From the drop of the ball on January 1st to the stare from the yellow eyes of a Snowy Owl on December 31st, hundreds of Vermont birders scoured fields and fens, mountains and meadows, lakes and lawns to discover as many species as possible during a single calendar year. The 3rd annual Vermont County Birding Quest pitted county versus county, birder against birder — all engaged in a friendly rivalry for top honors of the highest species count. The main idea behind the year-long Quest is simply to get people out birding, promote camaraderie, and better document bird life across the state, using Vermont eBird. With over 29,000 eBird checklists submitted and over 2.4 million individual birds tallied, there is no doubt it was another banner year for Vermont birders.
Green Mountain Birders Put Up Big Numbers
The final results were based on a carefully calculated “par” system, realizing that not all Vermont counties are created equal in terms of avian diversity. Par scores reflect the number of species that a given county should find in a year with consistent birding effort. The bird rich counties of Addison and Chittenden once again took top 2013 honors in absolute numbers of species tallied with 243 and 239, respectively. Orange County edged out Windsor by one species and claimed the 2013 Quest Cup with a score of 25 birds over par. Top checklist honors went to Addison County with 5,619 checklists submitted to Vermont eBird, an all-time record by any county.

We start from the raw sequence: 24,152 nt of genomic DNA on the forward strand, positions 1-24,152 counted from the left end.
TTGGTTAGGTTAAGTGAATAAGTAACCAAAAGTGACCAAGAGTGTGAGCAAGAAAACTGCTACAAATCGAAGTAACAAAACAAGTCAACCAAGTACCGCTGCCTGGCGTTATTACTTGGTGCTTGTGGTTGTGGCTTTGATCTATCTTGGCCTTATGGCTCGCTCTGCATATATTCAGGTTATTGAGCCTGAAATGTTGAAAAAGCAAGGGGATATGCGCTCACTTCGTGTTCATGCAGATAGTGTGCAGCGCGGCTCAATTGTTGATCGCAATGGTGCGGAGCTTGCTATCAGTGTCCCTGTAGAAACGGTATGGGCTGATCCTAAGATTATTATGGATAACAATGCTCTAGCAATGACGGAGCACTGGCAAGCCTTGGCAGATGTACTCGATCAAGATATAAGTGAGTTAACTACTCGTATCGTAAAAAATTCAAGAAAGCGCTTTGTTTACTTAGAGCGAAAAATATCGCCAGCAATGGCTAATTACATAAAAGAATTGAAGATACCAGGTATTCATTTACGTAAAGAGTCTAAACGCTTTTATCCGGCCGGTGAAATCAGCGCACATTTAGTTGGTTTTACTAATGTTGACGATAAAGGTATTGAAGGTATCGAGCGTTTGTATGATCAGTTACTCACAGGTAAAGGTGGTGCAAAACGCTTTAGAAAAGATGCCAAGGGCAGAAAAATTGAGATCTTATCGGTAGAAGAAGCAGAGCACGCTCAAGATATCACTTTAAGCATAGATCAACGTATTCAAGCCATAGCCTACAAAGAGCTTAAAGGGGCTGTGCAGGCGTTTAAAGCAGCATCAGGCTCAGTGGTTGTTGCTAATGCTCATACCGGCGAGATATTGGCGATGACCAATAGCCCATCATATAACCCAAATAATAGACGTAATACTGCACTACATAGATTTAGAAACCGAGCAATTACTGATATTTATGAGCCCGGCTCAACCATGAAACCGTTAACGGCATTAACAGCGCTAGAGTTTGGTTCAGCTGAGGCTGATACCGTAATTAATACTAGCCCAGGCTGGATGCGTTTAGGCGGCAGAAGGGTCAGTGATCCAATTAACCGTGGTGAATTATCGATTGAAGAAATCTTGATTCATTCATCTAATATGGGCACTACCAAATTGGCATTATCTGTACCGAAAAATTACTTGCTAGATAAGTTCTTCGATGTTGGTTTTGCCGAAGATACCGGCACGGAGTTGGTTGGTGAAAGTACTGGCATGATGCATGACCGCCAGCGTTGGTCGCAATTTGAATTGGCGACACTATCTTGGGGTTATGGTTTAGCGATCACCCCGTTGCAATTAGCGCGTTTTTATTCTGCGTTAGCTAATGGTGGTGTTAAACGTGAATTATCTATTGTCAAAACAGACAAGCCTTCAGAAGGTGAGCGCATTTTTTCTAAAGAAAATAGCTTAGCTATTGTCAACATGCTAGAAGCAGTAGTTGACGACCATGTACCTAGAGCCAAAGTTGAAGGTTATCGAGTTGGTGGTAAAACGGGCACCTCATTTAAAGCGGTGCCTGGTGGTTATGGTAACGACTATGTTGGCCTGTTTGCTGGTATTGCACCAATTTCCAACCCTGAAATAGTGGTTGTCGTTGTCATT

Many birders ventured outside their home counties, and the statewide leaders in total species observed were Ian Worley (247), Allison Wagner (233) and Craig Provost (232). Ian Worley continued his annual domination by submitting a remarkable 1,733 checklists, besting his previous winning years. Craig Provost wasn’t far behind with 1,436 checklists followed by Ron Payne with 821.
Birders who identified 150 species or more in a county were also inducted into the prestigious “150 Club”. Even in counties with higher avian diversity, a birder must be dedicated and in the field during all four seasons to join this club. Fred Pratt pulled it off for four counties in 2013, a remarkable effort. Nine birders now have joined the 150 Club in two counties. Overall, 59 individual birders have joined the elite 150 Club since the Vermont County Quest contest began in 2011.
Congratulations to everyone for a fun year of birding. We hope some of you will vie for top honors in 2014! Even if you come up short, all of the data collected in Vermont eBird is valuable for science, education and conservation.